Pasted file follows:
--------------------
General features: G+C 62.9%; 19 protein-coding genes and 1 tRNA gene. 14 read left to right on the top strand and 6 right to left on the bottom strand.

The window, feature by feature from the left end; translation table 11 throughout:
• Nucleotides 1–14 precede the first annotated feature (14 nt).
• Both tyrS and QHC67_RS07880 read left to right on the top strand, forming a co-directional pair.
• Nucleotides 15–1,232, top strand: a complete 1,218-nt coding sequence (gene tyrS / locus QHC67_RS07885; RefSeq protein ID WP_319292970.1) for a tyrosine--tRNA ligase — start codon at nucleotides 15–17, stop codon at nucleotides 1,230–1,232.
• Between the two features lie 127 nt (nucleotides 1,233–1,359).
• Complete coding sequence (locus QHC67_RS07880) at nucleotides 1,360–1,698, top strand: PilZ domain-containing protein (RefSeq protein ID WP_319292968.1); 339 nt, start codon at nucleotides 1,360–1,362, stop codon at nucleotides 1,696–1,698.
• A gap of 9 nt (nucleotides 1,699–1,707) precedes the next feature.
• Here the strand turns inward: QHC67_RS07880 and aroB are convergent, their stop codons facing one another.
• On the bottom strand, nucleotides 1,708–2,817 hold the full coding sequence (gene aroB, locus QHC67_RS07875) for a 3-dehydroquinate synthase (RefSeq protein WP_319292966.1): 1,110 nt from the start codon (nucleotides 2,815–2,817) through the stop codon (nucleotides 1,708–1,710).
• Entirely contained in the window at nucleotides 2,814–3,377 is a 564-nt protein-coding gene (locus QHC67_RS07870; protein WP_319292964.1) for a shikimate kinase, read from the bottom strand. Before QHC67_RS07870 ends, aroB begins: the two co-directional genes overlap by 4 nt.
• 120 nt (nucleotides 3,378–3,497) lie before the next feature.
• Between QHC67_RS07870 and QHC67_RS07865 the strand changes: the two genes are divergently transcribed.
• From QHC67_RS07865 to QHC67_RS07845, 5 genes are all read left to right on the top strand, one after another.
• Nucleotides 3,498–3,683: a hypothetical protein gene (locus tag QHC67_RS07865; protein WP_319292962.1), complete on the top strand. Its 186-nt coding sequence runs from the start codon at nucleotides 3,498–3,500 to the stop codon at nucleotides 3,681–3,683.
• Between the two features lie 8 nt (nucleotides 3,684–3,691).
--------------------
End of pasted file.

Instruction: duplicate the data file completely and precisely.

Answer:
General features: G+C 62.9%; 19 protein-coding genes and 1 tRNA gene. 14 read left to right on the top strand and 6 right to left on the bottom strand.

The window, feature by feature from the left end; translation table 11 throughout:
• Nucleotides 1–14 precede the first annotated feature (14 nt).
• Both tyrS and QHC67_RS07880 read left to right on the top strand, forming a co-directional pair.
• Nucleotides 15–1,232, top strand: a complete 1,218-nt coding sequence (gene tyrS / locus QHC67_RS07885; RefSeq protein ID WP_319292970.1) for a tyrosine--tRNA ligase — start codon at nucleotides 15–17, stop codon at nucleotides 1,230–1,232.
• Between the two features lie 127 nt (nucleotides 1,233–1,359).
• Complete coding sequence (locus QHC67_RS07880) at nucleotides 1,360–1,698, top strand: PilZ domain-containing protein (RefSeq protein ID WP_319292968.1); 339 nt, start codon at nucleotides 1,360–1,362, stop codon at nucleotides 1,696–1,698.
• A gap of 9 nt (nucleotides 1,699–1,707) precedes the next feature.
• Here the strand turns inward: QHC67_RS07880 and aroB are convergent, their stop codons facing one another.
• On the bottom strand, nucleotides 1,708–2,817 hold the full coding sequence (gene aroB, locus QHC67_RS07875) for a 3-dehydroquinate synthase (RefSeq protein WP_319292966.1): 1,110 nt from the start codon (nucleotides 2,815–2,817) through the stop codon (nucleotides 1,708–1,710).
• Entirely contained in the window at nucleotides 2,814–3,377 is a 564-nt protein-coding gene (locus QHC67_RS07870; protein WP_319292964.1) for a shikimate kinase, read from the bottom strand. Before QHC67_RS07870 ends, aroB begins: the two co-directional genes overlap by 4 nt.
• 120 nt (nucleotides 3,378–3,497) lie before the next feature.
• Between QHC67_RS07870 and QHC67_RS07865 the strand changes: the two genes are divergently transcribed.
• From QHC67_RS07865 to QHC67_RS07845, 5 genes are all read left to right on the top strand, one after another.
• Nucleotides 3,498–3,683: a hypothetical protein gene (locus tag QHC67_RS07865; protein WP_319292962.1), complete on the top strand. Its 186-nt coding sequence runs from the start codon at nucleotides 3,498–3,500 to the stop codon at nucleotides 3,681–3,683.
• Between the two features lie 8 nt (nucleotides 3,684–3,691).